Not so for the governor and the Maricopa County sheriff, whose jurisdiction includes Phoenix, whose policies helped solidify Democrats edge among Hispanics.
Brewer signed an Arizona law allowing law-enforcement officials to require anyone they stopped or had reason to suspect might be in the country illegally to show evidence of citizenship. Arpaio, who boasts of being “America’s toughest sheriff,” has overseen a crackdown on undocumented immigrants, prompting a recall petition against him.
Robert Graham, chairman of the Republican Party of Arizona, criticized Brewer and Arpaio for alienating Hispanic voters. He said that if the party doesn’t present a welcoming posture, then Democrats indeed could take over the state.
“I don’t think it’s a pipe dream,” said Graham, adding that his party long has known of the growing Hispanic presence among voters. “What happened is the Republican Party atrophied by not showing up” in the Hispanic community.
Democrats aren’t assured of success. Republicans hold a registration advantage of 6 points and the fastest-growing group of voters call themselves independent, and they often vote Republican, said Tim Sifert, the state Republican Party communications director.
What’s more, Arizona lacks a unifying Democratic figure, like Nevada has in Senator Harry Reid. One of Arizona’s rising stars, Democratic senate candidate Richard Carmona, lost to Flake by 3 percentage points, even with the overwhelming backing of Latinos.
Graham said Republicans are implementing their own effort to win Hispanics based on common ties on social issues such as abortion, religion and support for small business: “We have a growing Hispanic population. It’s a demographic we need to recognized and learn from and be a part of.”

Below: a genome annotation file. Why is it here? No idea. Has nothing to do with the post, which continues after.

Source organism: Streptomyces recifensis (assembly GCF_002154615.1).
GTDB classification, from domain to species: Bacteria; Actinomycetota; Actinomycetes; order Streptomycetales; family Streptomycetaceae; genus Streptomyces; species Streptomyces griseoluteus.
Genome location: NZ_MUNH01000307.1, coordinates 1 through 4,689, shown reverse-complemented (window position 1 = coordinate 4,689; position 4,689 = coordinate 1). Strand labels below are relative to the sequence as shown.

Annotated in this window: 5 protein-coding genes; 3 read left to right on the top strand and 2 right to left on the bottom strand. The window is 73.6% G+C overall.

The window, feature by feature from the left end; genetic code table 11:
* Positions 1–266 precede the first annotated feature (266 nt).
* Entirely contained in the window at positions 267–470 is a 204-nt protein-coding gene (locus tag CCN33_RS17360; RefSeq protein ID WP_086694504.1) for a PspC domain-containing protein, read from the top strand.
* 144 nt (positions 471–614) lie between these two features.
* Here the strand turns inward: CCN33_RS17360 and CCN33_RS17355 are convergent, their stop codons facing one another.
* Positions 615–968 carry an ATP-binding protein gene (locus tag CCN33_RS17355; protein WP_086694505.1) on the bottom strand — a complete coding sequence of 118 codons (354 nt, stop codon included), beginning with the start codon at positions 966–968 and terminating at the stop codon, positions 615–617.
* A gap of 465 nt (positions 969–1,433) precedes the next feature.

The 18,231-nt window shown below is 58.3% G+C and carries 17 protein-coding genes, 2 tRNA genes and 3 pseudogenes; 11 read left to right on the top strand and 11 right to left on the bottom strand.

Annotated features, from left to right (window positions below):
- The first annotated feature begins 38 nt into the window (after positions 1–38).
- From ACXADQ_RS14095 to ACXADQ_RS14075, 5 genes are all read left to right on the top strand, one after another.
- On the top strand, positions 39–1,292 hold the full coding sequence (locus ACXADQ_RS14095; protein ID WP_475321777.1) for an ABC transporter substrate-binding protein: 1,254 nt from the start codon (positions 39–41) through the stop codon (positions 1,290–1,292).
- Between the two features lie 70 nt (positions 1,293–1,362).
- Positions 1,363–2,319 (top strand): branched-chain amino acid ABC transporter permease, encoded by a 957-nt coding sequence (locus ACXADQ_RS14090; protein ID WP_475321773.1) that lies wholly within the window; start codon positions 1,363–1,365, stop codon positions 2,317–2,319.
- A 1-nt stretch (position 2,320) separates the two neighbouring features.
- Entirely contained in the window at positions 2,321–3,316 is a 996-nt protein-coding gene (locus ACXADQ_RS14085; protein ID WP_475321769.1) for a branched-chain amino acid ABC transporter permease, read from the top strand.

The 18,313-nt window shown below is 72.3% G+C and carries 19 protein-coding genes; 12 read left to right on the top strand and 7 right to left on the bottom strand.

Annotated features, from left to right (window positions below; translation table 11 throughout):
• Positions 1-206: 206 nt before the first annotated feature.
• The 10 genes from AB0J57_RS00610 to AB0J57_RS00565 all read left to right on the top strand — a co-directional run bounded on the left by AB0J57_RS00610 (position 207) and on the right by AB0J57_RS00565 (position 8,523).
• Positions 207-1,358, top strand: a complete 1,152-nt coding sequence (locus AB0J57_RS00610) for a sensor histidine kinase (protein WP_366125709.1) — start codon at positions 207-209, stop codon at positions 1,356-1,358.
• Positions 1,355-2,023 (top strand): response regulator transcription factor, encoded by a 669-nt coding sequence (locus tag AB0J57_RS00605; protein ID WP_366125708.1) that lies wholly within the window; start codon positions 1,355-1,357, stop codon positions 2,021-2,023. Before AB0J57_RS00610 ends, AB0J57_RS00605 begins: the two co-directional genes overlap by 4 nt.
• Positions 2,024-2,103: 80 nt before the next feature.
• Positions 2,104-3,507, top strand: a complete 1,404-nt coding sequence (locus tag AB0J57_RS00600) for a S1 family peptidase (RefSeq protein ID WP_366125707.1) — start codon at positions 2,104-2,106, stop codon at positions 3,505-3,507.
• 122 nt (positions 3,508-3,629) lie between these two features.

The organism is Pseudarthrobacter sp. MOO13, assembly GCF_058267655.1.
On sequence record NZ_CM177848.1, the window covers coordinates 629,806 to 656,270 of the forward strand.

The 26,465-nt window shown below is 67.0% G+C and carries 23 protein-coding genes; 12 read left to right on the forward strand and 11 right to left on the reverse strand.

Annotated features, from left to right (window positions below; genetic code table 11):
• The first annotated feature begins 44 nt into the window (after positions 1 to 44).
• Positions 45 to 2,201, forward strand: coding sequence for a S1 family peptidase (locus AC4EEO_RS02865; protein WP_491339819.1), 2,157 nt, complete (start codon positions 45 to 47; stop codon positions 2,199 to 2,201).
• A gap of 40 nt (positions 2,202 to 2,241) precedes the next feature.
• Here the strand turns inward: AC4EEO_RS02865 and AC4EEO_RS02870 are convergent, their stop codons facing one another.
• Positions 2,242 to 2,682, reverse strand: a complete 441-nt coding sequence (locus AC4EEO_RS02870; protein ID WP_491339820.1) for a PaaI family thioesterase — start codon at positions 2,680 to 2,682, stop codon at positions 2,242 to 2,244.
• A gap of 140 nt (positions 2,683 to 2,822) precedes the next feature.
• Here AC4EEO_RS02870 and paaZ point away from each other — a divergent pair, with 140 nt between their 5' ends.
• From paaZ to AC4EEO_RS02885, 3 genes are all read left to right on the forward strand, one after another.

“There are many people in the community who haven’t met a Republican,” said Graham.
Lira started in politics by registering voters for the city council campaign of Daniel Valenzuela, who went on to become the first Hispanic to represent his west Phoenix district.
That fueled his interest in other races, and he said Latinos are receptive to his message that they can change their lives for the better by voting.
It is that kind of personal appeal that Espino said is more effective among Latinos than other forms of voter contact. “It’s like taking care of a garden,” he said. “You just can’t plant a seed and think it’s going to grow.”
Lira also advocated for the Dream Act, which would have granted children of some immigrants a path to citizenship. That measure died in Congress, and Obama issued an executive order that achieved many of the same objectives, including a provision that allowed Lira to get a Social Security number, which in turn opened the opportunity for him to attend college in the fall.
Valenzuela said he has seen a growing activism among Hispanics in Phoenix who see how policies, and votes, can affect their lives. He said the Hispanic share of the vote increased by 500 percent in his last race in the Maryvale section of town, a result that caught the attention of the Obama campaign.
The president’s re-election team considered fighting for Arizona’s 11 electoral votes, then pulled back to focus on more traditional swing states.
“We have to get people to care about their local elected officials and the jobs that they are doing in order for them to truly care about what is happening on the federal level,” Valenzuela said.
Luis Heredia, a Democratic activist and lobbyist, said Latinos often come to politics slowly. His parents arrived in the U.S. in 1972 as lawful permanent residents and could have become citizens in 1978. He filled out their citizenship applications for them in 2000.